Another May week, another blockbuster with a wide release, this time featuring Godzilla leveling cities. But there are plenty of other movies out this week worth your attention, not to mention all your at-home options.
What to see this weekend comes down to a fundamental question: Would you rather watch people learning to play baseball, or a giant monster wrecking shit?
First, there's Godzilla. The king of the monsters is back for another movie and somehow it actually looks interesting, considering the last American Godzilla movie. You can thank the trailer for that, before which the thought of a Godzilla remake inspired little more than an eye-roll. But the combo of Bryan Cranston's frantic yelling and the fleeting glimpses of our giant friend is, admittedly, pretty freaking awesome.
Now that Godzilla is actually out, critics are sort of split. The movie has a solid 74 percent rating on Rotten Tomatoes, but reviews range from "the best action movie since Jaws" to "sure is boring." The Wire's David Sims, while not quite that hyperbolic, writes: "It wants to dazzle and awe its audience with sheer spectacle, even though they should at this point be completely inured to computer-rendered visions of city destruction, giant creatures and ear-crushing roars and groans. Incredibly, it succeeds." A lot of credit should go to director Gareth Edwards, who by all accounts put together a stunning film. We're going to go on record as recommending you see Godzilla this weekend, if only because "more than anything, Godzilla is about how puny we are," according to Sims, and we could all use a reminder.
If you're still not convinced, your other wide-release option is baseball flick Million Dollar Arm. Jon Hamm stars in this based-on-a-true-story tale of a down-and-out sports agent (you can follow the real guy on Twitter) who tried to convert a pair of Indian cricket players into major league pitchers. From the looks of it, Million Dollar Arm is a rather bland mixture of sports movie cliches and culture-clash hijinks, but its 55 RT rating suggests it could be decent.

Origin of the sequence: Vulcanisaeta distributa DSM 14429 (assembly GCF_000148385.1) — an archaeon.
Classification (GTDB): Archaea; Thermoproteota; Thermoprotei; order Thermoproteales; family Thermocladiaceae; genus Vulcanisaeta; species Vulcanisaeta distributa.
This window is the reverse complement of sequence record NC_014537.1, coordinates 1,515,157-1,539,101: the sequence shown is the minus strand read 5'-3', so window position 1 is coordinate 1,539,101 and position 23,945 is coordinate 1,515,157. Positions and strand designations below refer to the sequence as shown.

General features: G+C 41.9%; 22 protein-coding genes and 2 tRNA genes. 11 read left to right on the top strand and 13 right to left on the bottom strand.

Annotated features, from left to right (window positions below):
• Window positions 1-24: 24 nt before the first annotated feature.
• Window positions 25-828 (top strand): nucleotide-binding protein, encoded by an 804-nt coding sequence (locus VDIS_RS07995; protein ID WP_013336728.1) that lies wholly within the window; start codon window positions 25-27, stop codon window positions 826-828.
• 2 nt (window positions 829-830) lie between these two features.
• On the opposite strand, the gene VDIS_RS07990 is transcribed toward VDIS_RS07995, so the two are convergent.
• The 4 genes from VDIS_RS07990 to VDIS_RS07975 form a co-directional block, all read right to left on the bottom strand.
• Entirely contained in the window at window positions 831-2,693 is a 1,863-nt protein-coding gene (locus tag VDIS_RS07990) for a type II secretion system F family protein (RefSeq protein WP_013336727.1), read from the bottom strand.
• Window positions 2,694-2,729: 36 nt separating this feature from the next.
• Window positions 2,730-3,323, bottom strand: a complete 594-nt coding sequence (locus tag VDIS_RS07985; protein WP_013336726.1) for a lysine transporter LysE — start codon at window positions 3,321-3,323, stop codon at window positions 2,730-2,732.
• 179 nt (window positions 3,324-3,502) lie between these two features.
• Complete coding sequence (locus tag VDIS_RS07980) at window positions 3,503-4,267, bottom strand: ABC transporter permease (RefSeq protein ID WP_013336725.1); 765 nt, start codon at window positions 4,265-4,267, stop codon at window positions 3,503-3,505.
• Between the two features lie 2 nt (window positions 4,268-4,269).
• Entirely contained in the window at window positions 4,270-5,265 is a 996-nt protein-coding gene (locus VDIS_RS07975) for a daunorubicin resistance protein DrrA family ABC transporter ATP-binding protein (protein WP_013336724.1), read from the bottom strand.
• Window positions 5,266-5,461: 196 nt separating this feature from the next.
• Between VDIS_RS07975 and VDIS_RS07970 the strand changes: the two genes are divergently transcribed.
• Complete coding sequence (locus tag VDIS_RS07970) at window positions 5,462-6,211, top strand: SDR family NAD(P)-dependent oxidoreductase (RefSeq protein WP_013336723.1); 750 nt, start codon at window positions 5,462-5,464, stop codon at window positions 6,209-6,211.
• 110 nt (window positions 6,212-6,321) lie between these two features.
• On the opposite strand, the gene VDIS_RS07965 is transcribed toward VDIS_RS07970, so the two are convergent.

In Limited Release
More interesting small releases this week join last week's crop. The Immigrant boasts the impressive trio of Marion Cotillard, Joaquin Phoenix, and Jeremy Renner. Cotillard plays the titular polish immigrant, who gets mixed up at Ellis Island and eventually finds herself getting taken advantage of by Phoenix. Renner plays the good guy to Phoenix's bad, apparently. A.O. Scott at the New York Times called it "messy and glorious, a potboiler with the soul of a tragedy."
Chiwetel Ejiofor stars in Half of a Yellow Sun, an adaptation of Chimamanda Ngozi Adichie's novel set during the Nigerian civil war. The novel is excellent, but the movie is hovering in the mid-50s on RT, so make of that what you will.
Videos on Demand
This one is simple. If you're going to watch a movie on demand this weekend, watch Her. Spike Jonze won an Oscar for his screenplay, and Joaquin Phoenix probably should've been nominated for his mopey turn as the quietly narcissistic Theodore Twombly. Her has its issues, but it's an interesting film regardless. And considering your alternatives are the clichéd rom-com That Awkward Moment (at least it has Miles Teller and Michael B. Jordan?) or I, Frankenstein (nope, no redeeming qualities), this is a clear-cut choice.
Streaming on Netflix
Want something over-the-top? Try Michael Bay's sort-of satirical money/cars/crime movie Pain & Gain, starring Mark Wahlberg, Dwayne Johnson, and Anthony Mackie. Want something more subdued? Joss Whedon's modern re-telling of Much Ado About Nothing, which he filmed at his own house, is available on Netflix Instant. Or there's Finding Normal, starring none other than Candace Cameron Bure, aka D.J. Tanner.
Movies on TV
Fast and Furious 6 is on HBO at 8 p.m. Saturday, which could be paired with Pain & Gain for a double-feature laden with fast cars, sweat, and excess. On Showtime at 8 p.m. Saturday is Django Unchained for the second time in a month, but it's long (and Tarantino-esque) enough that you probably missed something when it was on in April.
This article is from the archive of our partner The Wire.
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